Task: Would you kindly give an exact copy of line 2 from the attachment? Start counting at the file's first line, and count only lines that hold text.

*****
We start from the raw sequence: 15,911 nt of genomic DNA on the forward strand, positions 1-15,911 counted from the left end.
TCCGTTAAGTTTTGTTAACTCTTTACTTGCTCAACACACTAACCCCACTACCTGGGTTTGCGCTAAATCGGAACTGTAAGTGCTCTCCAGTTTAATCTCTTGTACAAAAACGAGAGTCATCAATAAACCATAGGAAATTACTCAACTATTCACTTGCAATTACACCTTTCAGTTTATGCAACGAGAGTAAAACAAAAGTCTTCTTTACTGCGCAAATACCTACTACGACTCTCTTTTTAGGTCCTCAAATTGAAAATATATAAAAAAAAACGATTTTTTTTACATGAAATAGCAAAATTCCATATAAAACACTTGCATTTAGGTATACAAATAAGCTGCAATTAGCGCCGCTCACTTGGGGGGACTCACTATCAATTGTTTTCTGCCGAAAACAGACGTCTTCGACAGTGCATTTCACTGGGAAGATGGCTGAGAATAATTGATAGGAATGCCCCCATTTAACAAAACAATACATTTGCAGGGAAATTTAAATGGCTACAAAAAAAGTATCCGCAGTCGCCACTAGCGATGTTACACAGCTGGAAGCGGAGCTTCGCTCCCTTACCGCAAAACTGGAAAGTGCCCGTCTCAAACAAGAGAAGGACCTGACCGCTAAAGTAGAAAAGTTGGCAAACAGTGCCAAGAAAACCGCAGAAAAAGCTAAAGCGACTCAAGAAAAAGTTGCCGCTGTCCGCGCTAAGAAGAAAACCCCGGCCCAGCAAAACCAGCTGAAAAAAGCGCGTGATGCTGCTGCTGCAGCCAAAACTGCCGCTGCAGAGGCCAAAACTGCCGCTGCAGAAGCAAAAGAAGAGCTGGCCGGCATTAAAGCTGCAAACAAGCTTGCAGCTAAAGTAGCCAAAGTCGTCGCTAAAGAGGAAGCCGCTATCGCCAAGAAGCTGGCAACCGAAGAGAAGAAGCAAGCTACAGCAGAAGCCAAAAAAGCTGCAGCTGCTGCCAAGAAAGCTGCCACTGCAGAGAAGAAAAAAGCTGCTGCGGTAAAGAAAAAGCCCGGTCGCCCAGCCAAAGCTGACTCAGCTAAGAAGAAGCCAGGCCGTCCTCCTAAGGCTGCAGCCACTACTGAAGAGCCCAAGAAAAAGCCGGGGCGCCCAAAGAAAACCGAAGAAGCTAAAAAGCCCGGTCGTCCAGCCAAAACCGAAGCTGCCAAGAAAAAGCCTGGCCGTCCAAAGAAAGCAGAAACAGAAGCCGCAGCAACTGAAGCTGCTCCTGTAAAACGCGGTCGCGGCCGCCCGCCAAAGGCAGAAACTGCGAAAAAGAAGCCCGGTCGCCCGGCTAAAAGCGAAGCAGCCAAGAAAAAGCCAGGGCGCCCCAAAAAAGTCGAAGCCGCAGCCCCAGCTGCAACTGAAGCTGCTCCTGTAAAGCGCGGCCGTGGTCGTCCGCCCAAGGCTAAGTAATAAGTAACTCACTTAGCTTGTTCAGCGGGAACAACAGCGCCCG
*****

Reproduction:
TCCGTTAAGTTTTGTTAACTCTTTACTTGCTCAACACACTAACCCCACTACCTGGGTTTGCGCTAAATCGGAACTGTAAGTGCTCTCCAGTTTAATCTCTTGTACAAAAACGAGAGTCATCAATAAACCATAGGAAATTACTCAACTATTCACTTGCAATTACACCTTTCAGTTTATGCAACGAGAGTAAAACAAAAGTCTTCTTTACTGCGCAAATACCTACTACGACTCTCTTTTTAGGTCCTCAAATTGAAAATATATAAAAAAAAACGATTTTTTTTACATGAAATAGCAAAATTCCATATAAAACACTTGCATTTAGGTATACAAATAAGCTGCAATTAGCGCCGCTCACTTGGGGGGACTCACTATCAATTGTTTTCTGCCGAAAACAGACGTCTTCGACAGTGCATTTCACTGGGAAGATGGCTGAGAATAATTGATAGGAATGCCCCCATTTAACAAAACAATACATTTGCAGGGAAATTTAAATGGCTACAAAAAAAGTATCCGCAGTCGCCACTAGCGATGTTACACAGCTGGAAGCGGAGCTTCGCTCCCTTACCGCAAAACTGGAAAGTGCCCGTCTCAAACAAGAGAAGGACCTGACCGCTAAAGTAGAAAAGTTGGCAAACAGTGCCAAGAAAACCGCAGAAAAAGCTAAAGCGACTCAAGAAAAAGTTGCCGCTGTCCGCGCTAAGAAGAAAACCCCGGCCCAGCAAAACCAGCTGAAAAAAGCGCGTGATGCTGCTGCTGCAGCCAAAACTGCCGCTGCAGAGGCCAAAACTGCCGCTGCAGAAGCAAAAGAAGAGCTGGCCGGCATTAAAGCTGCAAACAAGCTTGCAGCTAAAGTAGCCAAAGTCGTCGCTAAAGAGGAAGCCGCTATCGCCAAGAAGCTGGCAACCGAAGAGAAGAAGCAAGCTACAGCAGAAGCCAAAAAAGCTGCAGCTGCTGCCAAGAAAGCTGCCACTGCAGAGAAGAAAAAAGCTGCTGCGGTAAAGAAAAAGCCCGGTCGCCCAGCCAAAGCTGACTCAGCTAAGAAGAAGCCAGGCCGTCCTCCTAAGGCTGCAGCCACTACTGAAGAGCCCAAGAAAAAGCCGGGGCGCCCAAAGAAAACCGAAGAAGCTAAAAAGCCCGGTCGTCCAGCCAAAACCGAAGCTGCCAAGAAAAAGCCTGGCCGTCCAAAGAAAGCAGAAACAGAAGCCGCAGCAACTGAAGCTGCTCCTGTAAAACGCGGTCGCGGCCGCCCGCCAAAGGCAGAAACTGCGAAAAAGAAGCCCGGTCGCCCGGCTAAAAGCGAAGCAGCCAAGAAAAAGCCAGGGCGCCCCAAAAAAGTCGAAGCCGCAGCCCCAGCTGCAACTGAAGCTGCTCCTGTAAAGCGCGGCCGTGGTCGTCCGCCCAAGGCTAAGTAATAAGTAACTCACTTAGCTTGTTCAGCGGGAACAACAGCGCCCG